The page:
Incredible neat, clean and exquisite, the Barion Cut is one of the most enticing faceting done on gemstones. Introduced in the 70s, there have been only 5000 rubies, diamonds, and emeralds that have been given a Barion Cut. What makes this gemstone faceting is its mixed origin. While most experts believe that the Barion Cut owes its origin to the Princess Cut, others prefer to link its association with the Rose cut.
Let us dig deeper into what Barion Cut gemstones are all about?
Who introduced the Barion Cut?
The first recorded account of the Barion Cut is given by famous gem-cutter, designer, and author Basil Watermeyer. Named after his wife, Marion, the Barion Cut is the perfect example of how polish and cut brings out the most fascinating aspect of gem cutting. Cut around in an octagonal square, the gem has a total of 62 facets. 29 of them are made on the pavilion and 8 on the girdle. Very similar to the Radiant Cut, the Barion has a characteristic cross symmetry visible at the center.
Why is Barion Cut made?
The Barion Cut gems are originally dull and flawed. The poor symmetry of the gems is corrected by cutting the stone along the flawed grains and inclusions. The symmetry of the Barion Cut ensures that maximum light passes through the center of the gemstone, creating a rather enthralling brilliance. Though it involves significant removal of the material, Barion Cuts are preferred over the conventional Round Brilliants and Fancy cuts when it comes to derive the highest value per-carat.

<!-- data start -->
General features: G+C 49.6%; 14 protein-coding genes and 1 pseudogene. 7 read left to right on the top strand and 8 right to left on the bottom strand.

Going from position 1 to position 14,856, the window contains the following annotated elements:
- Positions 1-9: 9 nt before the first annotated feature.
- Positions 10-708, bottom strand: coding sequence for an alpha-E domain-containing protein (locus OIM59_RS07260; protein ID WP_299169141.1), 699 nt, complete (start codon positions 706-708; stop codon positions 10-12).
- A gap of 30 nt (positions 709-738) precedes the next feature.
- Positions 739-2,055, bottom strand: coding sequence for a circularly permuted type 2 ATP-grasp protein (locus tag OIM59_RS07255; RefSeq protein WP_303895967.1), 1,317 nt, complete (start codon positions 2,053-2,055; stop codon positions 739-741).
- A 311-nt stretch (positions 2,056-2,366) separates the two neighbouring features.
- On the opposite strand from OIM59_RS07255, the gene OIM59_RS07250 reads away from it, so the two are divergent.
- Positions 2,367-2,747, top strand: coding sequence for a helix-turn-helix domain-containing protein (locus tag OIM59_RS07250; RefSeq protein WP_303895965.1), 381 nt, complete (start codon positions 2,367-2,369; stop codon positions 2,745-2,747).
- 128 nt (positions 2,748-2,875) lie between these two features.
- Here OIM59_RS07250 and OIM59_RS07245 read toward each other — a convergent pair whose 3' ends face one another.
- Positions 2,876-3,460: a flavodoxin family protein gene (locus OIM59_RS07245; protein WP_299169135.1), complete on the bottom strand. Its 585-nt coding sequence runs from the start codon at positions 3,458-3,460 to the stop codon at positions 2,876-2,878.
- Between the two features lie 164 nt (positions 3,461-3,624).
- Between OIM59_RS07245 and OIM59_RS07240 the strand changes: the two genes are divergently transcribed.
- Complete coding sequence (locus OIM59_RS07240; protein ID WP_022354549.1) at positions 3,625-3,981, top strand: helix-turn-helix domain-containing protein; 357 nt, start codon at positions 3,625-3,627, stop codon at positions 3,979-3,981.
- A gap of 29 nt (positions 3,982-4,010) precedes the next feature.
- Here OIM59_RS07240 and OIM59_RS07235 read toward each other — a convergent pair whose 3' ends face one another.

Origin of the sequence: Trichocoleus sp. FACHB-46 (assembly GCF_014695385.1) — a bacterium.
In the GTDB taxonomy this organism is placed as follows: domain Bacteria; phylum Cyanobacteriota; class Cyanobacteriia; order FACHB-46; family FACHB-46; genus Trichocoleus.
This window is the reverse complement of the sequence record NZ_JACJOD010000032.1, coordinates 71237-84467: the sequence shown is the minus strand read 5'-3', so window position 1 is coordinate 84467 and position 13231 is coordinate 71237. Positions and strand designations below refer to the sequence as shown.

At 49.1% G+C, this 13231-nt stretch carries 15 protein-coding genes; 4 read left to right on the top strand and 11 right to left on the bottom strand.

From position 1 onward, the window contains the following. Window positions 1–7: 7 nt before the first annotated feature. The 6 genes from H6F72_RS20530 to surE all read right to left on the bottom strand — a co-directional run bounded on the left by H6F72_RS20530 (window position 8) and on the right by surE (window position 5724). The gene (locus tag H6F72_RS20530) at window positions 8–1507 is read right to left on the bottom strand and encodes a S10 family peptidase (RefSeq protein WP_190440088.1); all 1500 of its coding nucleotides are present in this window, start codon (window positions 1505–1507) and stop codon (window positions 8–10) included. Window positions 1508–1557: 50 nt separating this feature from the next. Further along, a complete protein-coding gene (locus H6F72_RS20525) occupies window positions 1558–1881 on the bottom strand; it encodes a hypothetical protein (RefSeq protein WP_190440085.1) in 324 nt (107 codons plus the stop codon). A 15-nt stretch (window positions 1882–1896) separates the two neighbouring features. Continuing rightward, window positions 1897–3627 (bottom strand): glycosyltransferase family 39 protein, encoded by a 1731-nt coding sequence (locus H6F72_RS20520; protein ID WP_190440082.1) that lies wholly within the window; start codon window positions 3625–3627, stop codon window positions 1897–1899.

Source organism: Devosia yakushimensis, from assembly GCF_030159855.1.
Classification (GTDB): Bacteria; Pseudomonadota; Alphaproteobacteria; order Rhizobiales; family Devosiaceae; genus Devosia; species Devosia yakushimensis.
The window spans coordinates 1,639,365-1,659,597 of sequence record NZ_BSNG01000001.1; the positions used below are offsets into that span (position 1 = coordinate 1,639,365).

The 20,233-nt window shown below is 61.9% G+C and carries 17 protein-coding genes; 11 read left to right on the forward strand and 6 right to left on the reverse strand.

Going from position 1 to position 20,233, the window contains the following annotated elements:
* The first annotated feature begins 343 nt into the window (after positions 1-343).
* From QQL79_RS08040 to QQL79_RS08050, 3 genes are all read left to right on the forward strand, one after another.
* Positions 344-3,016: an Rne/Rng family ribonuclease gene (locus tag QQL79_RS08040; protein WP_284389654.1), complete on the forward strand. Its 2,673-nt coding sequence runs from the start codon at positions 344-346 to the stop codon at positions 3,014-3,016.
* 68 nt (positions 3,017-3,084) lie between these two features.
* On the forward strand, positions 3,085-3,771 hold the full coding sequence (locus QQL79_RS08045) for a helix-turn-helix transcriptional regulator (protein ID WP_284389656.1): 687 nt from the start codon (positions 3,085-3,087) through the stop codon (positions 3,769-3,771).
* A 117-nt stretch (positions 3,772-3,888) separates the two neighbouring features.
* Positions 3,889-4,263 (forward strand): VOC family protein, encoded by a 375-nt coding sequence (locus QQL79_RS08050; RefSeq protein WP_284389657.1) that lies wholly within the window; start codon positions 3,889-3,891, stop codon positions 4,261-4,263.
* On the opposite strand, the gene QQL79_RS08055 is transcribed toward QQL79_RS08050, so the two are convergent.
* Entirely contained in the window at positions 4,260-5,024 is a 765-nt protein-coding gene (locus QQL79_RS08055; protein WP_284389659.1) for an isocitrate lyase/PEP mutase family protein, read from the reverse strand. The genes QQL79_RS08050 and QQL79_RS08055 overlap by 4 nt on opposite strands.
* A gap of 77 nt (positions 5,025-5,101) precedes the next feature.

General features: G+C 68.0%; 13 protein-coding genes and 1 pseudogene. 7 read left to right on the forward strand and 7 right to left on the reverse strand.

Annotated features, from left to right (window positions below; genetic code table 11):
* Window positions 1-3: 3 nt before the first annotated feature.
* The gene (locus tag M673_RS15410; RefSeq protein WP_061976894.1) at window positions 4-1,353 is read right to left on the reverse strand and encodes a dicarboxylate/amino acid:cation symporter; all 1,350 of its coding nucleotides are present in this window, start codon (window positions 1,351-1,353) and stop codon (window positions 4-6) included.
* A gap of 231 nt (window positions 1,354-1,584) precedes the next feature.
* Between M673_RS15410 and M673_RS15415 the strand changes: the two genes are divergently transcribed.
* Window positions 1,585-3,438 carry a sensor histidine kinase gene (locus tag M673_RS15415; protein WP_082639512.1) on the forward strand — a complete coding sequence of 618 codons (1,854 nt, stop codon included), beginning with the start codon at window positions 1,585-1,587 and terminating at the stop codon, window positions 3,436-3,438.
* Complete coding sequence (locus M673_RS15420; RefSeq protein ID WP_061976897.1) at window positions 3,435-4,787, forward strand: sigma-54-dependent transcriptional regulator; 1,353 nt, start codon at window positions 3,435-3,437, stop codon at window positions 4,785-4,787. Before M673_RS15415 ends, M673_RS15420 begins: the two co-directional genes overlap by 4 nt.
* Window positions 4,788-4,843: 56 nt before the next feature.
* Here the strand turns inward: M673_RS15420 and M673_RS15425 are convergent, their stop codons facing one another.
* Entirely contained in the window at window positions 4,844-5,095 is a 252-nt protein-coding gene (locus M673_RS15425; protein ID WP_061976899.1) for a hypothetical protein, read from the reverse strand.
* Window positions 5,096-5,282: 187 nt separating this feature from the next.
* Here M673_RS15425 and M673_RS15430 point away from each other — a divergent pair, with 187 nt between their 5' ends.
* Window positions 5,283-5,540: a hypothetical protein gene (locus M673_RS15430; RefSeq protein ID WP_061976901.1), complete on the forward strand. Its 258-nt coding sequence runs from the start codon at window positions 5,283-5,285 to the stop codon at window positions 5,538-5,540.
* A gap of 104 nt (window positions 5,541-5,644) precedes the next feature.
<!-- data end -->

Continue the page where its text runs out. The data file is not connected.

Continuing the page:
How to identify a Barion Cut?
Thanks to its unique configuration of table facet, the Barions can be easily identified from its crescent-shaped facet at the girdle and corrugated pavilion resembling floret pattern. The floret edges converge with the moon-shaped facets creating an illusion of depth. When the Length-width ratio increases, the brilliance automatically improves too.
How to choose a Barion cut?
Barion cut is best for gemstones with light colors and many flaws on the surface and inclusions. After faceting, the gemstones often end up with a rather dark hue due to higher number of facets and deeper girdle. Before choosing the Barion cut for a particular gemstone, the lapidary artist must ensure that the stone is sufficiently large to accommodate the number of fan-shaped facets.
It is a tough task setting the Barion cut gemstones owing to their deep girdle. In fact, if the moon facet is more than 68 degrees, the Barion Cut gemstones will never set in perfectly. They are often replaced by smaller Princess cut or Asscher cut.
What are the popular Barion cut designs in the market?
Barion Cut gemstones are usually preferred for engagement rings, beads, rosaries, anklets and bracelets, tiaras and broaches. Diamond Barion are perfect accessories when it comes to sporting them on the fingers. However, given their rather large girdle width, they are reserved for pendant and necklace items.
Popular Barion cut designs are faceted square and faceted cube with truncated square edge.
: Barion cut gemstones . faceted square . faceted cube